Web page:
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Still, Downing parts ways with Ordain Women organizers when they try to bring about change in the church through "faithful agitation," listed as an objective for the Six Discussions.
These feminists’ "efforts to agitate are alienating mainstream LDS women who see them as demanding and attempting to unrighteously usurp power and authority," Downing says. "That estimation may be unfair, but it exists nonetheless."
Ordain Women’s ‘Six Discussions’
This series will feature one discussion each Thursday for the next six weeks, led by Ordain Women organizers and conducted via Google Hangout (with live-streaming through http://ordainwomen.org and from Ordain Women’s YouTube channel at bit.ly/1opIxz6):
Discussion One — See the Symptoms
Was live on May 22 (recorded video is available on YouTube)
Covering the concept of institutional patriarchy and how it affects women and men unequally.
Discussion Two — Know The History
May 29 at 7 p.m. MDT
Covering the history of Mormon priesthood ordination.
Discussion Three — Study the Scriptures
June 5 at 7 p.m. MDT
Exploring the theological underpinnings of priesthood and ordination.
Discussion Four — Revel in Revelation
June 12 at 7 p.m. MDT
Examining how revelation operates within the LDS faith.
Discussion Five — Visualize Our Potential
June 19 at 7 p.m. MDT
Encouraging supporters to imagine the day women will be ordained and the blessings that could follow.
Discussion Six — Be the Change
June 26 at 7 p.m. MDT
Source: Ordain Women
Ordain Women’s discussion objectives
» To foster conversations that help people reflect on their own thoughts and experiences.
» To reaffirm our faith in God and testimony of continuing revelation.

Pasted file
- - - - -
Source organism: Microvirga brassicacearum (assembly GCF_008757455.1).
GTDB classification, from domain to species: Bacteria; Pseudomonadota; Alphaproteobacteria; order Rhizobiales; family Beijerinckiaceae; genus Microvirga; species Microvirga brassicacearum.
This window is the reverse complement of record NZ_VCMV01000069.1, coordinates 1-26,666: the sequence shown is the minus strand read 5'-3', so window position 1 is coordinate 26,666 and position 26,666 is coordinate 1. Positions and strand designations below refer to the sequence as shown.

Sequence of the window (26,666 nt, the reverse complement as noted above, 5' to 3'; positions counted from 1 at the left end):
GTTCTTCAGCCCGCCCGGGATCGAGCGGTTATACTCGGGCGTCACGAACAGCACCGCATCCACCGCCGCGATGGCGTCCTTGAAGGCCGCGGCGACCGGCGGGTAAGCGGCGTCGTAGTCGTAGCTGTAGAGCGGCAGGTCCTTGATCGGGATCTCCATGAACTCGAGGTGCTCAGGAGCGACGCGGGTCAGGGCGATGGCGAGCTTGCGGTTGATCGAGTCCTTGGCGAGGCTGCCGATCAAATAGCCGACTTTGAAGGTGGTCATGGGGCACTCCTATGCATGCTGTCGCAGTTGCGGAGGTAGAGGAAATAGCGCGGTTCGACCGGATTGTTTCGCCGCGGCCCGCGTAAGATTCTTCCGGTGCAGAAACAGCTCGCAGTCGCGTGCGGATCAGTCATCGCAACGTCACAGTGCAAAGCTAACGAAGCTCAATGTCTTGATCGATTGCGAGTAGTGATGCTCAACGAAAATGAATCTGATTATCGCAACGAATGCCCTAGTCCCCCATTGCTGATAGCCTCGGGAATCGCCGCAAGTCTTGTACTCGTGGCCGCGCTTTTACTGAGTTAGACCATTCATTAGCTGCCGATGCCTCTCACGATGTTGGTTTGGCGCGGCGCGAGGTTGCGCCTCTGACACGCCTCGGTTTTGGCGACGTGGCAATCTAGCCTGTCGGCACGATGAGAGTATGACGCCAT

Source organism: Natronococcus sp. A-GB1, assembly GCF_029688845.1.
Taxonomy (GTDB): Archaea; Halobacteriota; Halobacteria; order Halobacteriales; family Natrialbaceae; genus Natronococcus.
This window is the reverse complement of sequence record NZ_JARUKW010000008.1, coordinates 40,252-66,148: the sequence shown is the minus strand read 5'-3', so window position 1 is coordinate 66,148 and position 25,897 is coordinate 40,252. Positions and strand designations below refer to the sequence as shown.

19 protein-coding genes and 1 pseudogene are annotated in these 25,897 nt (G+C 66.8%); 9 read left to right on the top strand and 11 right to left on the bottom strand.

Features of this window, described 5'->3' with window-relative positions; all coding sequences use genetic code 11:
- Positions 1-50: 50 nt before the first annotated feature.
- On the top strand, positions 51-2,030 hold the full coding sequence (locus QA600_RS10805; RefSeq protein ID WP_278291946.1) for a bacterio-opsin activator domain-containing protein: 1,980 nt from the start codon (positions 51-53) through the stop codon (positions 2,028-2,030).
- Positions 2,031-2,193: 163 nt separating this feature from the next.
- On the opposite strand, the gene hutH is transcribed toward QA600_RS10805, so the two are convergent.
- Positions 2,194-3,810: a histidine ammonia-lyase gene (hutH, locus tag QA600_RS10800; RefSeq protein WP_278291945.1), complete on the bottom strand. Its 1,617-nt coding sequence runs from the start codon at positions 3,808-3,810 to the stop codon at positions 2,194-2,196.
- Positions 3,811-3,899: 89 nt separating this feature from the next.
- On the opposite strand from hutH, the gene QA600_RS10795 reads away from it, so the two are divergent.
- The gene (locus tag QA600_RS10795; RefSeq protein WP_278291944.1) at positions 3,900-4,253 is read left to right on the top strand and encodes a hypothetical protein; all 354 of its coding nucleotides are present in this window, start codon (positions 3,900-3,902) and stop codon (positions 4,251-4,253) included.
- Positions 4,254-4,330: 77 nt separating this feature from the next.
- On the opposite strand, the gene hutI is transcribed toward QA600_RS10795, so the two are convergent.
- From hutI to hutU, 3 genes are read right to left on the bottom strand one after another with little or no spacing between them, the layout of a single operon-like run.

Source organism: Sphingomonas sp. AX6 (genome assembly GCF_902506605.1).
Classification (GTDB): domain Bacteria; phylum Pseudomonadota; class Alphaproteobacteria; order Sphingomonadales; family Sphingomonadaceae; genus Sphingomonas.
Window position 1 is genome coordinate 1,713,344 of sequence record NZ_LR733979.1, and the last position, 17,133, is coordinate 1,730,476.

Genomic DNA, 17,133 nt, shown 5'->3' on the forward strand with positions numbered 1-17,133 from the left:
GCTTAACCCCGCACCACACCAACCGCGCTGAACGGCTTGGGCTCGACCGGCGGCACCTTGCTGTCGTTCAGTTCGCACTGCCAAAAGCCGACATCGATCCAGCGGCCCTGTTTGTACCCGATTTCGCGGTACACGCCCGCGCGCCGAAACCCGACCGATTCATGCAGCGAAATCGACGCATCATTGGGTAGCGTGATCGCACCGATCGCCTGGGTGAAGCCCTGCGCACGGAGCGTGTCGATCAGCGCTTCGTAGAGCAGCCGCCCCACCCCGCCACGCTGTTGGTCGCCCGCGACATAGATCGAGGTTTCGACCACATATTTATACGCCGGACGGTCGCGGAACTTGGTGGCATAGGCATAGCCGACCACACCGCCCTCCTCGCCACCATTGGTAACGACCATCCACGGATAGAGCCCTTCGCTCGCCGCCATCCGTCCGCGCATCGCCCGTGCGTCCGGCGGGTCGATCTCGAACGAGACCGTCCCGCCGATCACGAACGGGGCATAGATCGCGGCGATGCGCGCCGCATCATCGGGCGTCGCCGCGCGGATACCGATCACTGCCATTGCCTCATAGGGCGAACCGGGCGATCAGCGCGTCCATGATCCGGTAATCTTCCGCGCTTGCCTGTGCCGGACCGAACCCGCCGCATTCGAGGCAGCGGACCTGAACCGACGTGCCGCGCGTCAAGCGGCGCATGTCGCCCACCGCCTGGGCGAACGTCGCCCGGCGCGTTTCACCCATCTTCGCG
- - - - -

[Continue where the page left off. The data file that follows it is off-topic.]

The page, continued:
» To encourage continued membership and full fellowship in the LDS Church as we explore the topic of women’s ordination.
» To effect change through faithful agitation as a united group of LDS women.
Source: Ordain Women
In a lengthy blog post, titled "Kingdom of God and the Civil Disobedience Model," Downing argued that "you can’t serve or help people who reject that service and help. ... If female ordination is to come, in whatever its form, it will come only when we mortals want the blessing. It seems counterintuitive to me that Heavenly Father would force a blessing when the majority of his followers are arguing that they don’t need it."
Diane Tueller Pritchett, a music teacher and former LDS Relief Society president in the Boston area, sees similarities between Ordain Women discussion groups and those proposed in Sheryl Sandberg’s best-selling book, "Lean In."
Pritchett, who spends part of the year in Utah, appreciates the topics and extensive research in the first discussion packet.
"It does confirm, however, that this is a political action activity," Pritchett says, " — organize, produce talking points, reach out to get others to join."
In the end, though, "I don’t want the ordination of women to come via political action," she says. "I want it to come via revelation. I recognize that God can’t reveal an answer to a question until we ask the question so I appreciate that there are people asking the question."
Mormons should be "talking and praying and asking and working together," Pritchett says. "The way I differ with [Ordain Women] is that we should also be waiting for answers. It is what we do while waiting that matters. Are we building Zion while waiting or hurting Zion?"
She says the question comes back to a stance she adopted years ago: "Be the change from within while waiting for God to speak."
"Be the change" is, in fact, Ordain Women’s final discussion topic.
The group’s founder acknowledges that the language of social activism is unfamiliar to most Mormon women, but she believes it is useful to borrow vocabulary and tactics from activist efforts.
"Part of what we are doing is new in every conceivable way," Kelly says, "For women to take direct action and communicate their message with their bodies and showing up in the tradition of social movements is 100 percent new."
It is, she says, "revolutionary."
And, Ordain Women backers hope, revelatory — since all they’re asking is for the LDS prophet to inquire of the Lord.
Of course, they want God’s answer to be yes.
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